Those of you who know of my work and philosophy know how much I like gratitude as a self care practice. Pre-pandemic is the last time I specifically wrote about gratitude (at least that I could find looking back through my blogs – I’ll send a deck of “What to Say, Family Mealtime Cards” from With All to anyone who can find a blog on my website in the past 12 months that has Gratitude as the primary topic). 

It can feel impossible at the worst and insensitive at the least to feel gratitude during this endless-feeling pandemic. I get that, there is so much suffering, grief, pain, loss and misery. So the question might be, “How do we have gratitude while honoring and respecting the suffering?”

Not only does gratitude help grow hope as you can read more about in this post on gratitude, it can be a bridge to stay connected to others. 

Science has shown us the many health benefits of practicing gratitude, I shared a resource in this blog post back in 2018 where I wrote about the ballistic missile threat I experienced in Hawaii.  It’s a tool I learned about early on in this journey. And as this Forbes article on Gratitude shares, it can benefit both our physical and psychological health. 

When I first learned about using gratitude to reduce suffering it was early on in my journey as a family caregiver. I could not fathom what there could be to be grateful for when I had such a very ill family member whose life was in a precarious state. I did not know from one day to the next if it would be their last. Living with that sheer terror had stripped away my ability to see all that was good in my life.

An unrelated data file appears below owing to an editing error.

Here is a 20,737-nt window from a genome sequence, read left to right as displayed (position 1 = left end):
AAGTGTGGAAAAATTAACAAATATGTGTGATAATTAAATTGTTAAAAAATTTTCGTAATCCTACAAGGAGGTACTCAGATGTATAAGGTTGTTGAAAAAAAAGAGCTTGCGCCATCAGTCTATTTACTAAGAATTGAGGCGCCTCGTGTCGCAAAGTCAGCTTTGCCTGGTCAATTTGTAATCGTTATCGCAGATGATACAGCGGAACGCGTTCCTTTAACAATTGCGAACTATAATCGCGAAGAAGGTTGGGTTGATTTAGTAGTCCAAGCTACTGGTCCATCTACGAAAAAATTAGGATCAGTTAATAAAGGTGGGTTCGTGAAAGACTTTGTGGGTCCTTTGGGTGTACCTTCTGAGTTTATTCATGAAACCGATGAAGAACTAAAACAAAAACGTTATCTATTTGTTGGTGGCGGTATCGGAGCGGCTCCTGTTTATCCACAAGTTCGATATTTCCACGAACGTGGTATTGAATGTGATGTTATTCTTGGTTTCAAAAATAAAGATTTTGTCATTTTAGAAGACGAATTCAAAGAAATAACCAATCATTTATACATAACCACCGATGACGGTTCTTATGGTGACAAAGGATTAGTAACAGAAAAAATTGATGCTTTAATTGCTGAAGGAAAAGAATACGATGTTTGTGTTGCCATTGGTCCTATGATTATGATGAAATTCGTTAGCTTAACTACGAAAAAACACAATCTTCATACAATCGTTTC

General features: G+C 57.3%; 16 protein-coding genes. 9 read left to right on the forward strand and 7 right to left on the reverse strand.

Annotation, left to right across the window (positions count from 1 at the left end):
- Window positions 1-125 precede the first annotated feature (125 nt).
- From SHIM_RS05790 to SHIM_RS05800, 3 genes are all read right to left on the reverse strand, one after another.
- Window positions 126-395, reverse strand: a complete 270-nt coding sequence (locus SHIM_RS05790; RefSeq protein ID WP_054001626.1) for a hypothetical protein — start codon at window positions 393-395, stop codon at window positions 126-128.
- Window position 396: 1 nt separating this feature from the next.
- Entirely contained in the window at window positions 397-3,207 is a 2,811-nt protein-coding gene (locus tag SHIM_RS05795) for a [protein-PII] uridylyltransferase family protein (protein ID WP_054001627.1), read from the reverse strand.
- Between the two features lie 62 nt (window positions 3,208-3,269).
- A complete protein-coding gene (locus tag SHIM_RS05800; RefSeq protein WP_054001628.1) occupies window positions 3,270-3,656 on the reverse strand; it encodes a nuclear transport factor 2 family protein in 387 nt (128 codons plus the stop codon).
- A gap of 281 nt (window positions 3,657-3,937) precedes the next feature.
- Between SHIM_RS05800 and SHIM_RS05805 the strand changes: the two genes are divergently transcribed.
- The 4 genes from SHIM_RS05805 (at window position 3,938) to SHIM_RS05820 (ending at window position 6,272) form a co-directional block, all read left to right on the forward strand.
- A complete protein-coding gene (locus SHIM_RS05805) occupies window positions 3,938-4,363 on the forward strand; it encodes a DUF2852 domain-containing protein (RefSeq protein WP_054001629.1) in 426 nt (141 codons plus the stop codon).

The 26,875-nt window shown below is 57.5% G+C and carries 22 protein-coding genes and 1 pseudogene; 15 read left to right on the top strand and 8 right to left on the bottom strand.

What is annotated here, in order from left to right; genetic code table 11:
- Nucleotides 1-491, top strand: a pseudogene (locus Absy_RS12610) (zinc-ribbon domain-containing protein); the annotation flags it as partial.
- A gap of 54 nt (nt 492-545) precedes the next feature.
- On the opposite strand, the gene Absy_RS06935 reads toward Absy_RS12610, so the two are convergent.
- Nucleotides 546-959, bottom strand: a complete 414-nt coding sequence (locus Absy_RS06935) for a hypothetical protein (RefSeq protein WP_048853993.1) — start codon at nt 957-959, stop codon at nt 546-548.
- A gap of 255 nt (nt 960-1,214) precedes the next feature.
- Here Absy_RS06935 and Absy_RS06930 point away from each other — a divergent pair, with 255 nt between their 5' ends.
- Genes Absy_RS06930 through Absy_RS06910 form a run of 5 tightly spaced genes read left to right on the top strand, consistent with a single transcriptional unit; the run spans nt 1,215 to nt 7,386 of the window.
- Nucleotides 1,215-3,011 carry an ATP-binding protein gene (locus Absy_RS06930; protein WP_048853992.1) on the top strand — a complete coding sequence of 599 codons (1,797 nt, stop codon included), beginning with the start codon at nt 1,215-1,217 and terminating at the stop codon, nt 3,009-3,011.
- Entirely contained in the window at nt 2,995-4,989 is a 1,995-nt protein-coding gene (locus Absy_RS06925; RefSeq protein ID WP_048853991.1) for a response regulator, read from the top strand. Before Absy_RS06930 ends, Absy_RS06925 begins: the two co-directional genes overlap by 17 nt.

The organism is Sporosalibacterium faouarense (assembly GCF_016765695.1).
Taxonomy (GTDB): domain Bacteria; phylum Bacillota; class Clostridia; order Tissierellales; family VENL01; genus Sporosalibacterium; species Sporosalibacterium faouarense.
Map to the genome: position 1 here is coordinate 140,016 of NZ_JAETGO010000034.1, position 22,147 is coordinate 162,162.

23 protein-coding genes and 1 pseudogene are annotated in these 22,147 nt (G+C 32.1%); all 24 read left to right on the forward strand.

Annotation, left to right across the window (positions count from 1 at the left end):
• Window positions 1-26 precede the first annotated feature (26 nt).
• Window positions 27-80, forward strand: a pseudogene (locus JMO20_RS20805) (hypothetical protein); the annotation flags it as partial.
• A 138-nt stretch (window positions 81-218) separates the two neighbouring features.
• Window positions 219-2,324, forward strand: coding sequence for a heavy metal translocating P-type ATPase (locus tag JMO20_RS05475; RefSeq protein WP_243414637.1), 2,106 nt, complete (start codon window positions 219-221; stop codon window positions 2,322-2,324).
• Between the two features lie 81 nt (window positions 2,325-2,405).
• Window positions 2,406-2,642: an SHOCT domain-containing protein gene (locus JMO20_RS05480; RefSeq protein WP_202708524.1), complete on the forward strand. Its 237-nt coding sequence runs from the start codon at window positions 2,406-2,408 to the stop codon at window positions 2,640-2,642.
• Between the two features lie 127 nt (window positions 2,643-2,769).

Living through this pandemic has made me acutely aware of so many things to be grateful for. As someone who has worked from home for many years, I am incredibly fortunate to be able to stay safely home and still have income. As scary and anxiety provoking as it has been to exist and stay safe, there is so much for me to be grateful for as I still have; a home, enough food, a job, income, safety, good health. 

That all being said, the underlying daily fear has been there. We had a friend in Britain who found out on a Friday that she had Covid, went on a ventilator Saturday and died on that Sunday. I personally know people who’ve lost family members. Hearing of the long term effects for those who survive is terrifying to me. 

Gratitude as a tool for shifting out of fear can be so powerful. Instead of focusing on, ruminating on the very real fears, it helps us to focus on all that is good. Many of you have heard me say that when I first learned of this tool, I found myself in the shower and realized I am grateful for a shower with warm running water in my home. That is something that many of us take for granted and yet shocking numbers of people do not have this luxury. That began my quest to practice gratitude for what are “everyday” things for me and suddenly in the midst of a health crisis in my family I found gratitude for not only showers but also;  flush toilets, enough food to eat, eyes to see, legs that carry me, a car, enough money to put gas in the car, employment, friends and family, health of the rest of us, the internet to find resources. And the list kept growing and growing as I practiced. 

This past Friday as my husband and I unexpectedly were able to secure Covid Vaccines, I found myself extremely grateful for the fear beginning to subside. Soon we will live with less fear of becoming seriously ill or dying from this virus. 

You are invited to share your experiences of practicing gratitude, it might help you as well as others. 

I’m grateful to you dear reader as well. You make writing these weekly newsletters worthwhile. Thank you for reading and thank you for doing all you can to keep you and the rest of us safe. 

Happy Spring!